Standard & Poor’s has cut its long-term credit rating on the European Union to ‘AA’ from ‘AA+’.
The ratings agency said it was doing that because of concerns about the unity of the bloc after Britain’s decision to leave.
“Revenue forecasting, long-term capital planning, and adjustments to key financial buffers of EU will be subject to greater uncertainty,” S&P said in a statement.
A senior EU official said the impact would be minimal as the downgrade of a single agency should not affect the EU.
This is because investors take an average of all ratings on capital requirements, meaning in practice the EU retains a top-notch credit rating.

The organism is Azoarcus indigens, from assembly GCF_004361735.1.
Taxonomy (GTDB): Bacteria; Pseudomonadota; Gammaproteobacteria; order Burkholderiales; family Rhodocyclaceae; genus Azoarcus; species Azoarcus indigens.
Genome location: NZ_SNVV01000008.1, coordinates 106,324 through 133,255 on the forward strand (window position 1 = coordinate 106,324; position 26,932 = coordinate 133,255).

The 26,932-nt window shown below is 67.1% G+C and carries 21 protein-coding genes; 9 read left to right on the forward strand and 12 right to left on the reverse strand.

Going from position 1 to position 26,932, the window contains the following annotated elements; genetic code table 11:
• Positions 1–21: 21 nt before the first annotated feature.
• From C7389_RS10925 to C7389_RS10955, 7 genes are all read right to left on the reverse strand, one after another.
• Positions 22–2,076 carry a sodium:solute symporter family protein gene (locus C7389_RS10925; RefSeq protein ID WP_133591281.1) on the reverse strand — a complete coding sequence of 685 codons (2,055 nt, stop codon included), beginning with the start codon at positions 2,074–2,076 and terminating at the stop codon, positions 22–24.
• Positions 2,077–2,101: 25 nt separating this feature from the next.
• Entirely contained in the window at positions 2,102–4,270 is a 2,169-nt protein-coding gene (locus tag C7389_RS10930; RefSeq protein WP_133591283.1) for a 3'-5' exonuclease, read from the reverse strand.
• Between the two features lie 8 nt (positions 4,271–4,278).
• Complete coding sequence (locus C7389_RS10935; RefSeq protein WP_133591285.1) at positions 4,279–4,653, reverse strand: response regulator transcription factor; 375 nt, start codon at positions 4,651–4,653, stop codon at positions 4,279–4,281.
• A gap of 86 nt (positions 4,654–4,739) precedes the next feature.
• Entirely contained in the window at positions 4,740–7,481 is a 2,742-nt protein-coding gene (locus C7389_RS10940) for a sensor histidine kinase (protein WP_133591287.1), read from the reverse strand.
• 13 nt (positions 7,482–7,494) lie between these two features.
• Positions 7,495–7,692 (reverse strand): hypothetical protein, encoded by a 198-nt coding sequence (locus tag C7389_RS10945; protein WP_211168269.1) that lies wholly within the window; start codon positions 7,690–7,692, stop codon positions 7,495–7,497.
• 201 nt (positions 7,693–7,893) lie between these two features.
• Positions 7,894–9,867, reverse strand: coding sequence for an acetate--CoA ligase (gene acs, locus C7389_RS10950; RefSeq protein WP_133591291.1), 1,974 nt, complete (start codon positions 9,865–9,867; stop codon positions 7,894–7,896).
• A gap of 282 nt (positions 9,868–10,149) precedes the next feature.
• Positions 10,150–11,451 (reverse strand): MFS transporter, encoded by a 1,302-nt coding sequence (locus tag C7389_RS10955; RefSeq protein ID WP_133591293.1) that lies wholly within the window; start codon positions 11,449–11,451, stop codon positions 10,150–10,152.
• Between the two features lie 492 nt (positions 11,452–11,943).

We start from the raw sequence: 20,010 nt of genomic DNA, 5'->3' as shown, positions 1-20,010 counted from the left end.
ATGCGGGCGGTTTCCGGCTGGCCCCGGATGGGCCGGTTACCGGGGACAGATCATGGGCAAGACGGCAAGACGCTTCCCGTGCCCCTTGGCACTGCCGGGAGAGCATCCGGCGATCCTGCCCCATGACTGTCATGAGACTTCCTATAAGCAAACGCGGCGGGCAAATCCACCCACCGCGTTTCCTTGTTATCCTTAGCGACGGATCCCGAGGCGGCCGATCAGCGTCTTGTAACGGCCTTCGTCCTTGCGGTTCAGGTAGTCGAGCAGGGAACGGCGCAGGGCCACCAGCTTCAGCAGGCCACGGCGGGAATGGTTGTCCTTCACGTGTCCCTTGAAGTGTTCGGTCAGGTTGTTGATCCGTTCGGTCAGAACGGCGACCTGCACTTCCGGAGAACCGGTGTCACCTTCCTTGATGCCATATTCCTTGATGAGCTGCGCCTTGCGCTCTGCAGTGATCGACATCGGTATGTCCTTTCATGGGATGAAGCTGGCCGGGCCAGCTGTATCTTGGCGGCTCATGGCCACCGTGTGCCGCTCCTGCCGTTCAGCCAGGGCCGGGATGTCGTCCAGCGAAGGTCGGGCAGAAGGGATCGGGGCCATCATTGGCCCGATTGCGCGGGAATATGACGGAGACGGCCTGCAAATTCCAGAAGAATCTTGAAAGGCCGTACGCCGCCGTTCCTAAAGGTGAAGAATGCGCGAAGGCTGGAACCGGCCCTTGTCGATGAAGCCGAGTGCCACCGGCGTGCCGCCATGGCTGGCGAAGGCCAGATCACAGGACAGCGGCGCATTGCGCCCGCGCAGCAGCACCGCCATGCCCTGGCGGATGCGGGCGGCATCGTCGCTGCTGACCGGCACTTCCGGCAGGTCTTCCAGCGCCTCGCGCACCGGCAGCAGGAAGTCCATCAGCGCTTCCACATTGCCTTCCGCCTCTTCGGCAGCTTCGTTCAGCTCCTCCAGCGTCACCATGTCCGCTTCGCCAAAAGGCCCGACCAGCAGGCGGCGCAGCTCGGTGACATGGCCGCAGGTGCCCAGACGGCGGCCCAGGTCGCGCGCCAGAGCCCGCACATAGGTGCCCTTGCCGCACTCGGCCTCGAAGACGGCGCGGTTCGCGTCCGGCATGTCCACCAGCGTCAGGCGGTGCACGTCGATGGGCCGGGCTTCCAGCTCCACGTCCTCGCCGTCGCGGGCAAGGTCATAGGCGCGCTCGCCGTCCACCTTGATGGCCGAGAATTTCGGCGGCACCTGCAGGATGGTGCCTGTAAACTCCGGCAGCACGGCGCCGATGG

S&P is the first major agency to cut its EU rating. Moody’s maintained its ‘AAA’ rating last week.
At the same time, the European Union’s top trade official has confirmed that only after Britain has left the bloc can negotiations start on business links.
Trade Commissioner Cecilia Malmstrom told the BBC “First you exit then you negotiate”.
Until there is a deal – which could take years – trade would be carried out under World Trade Organisation rules.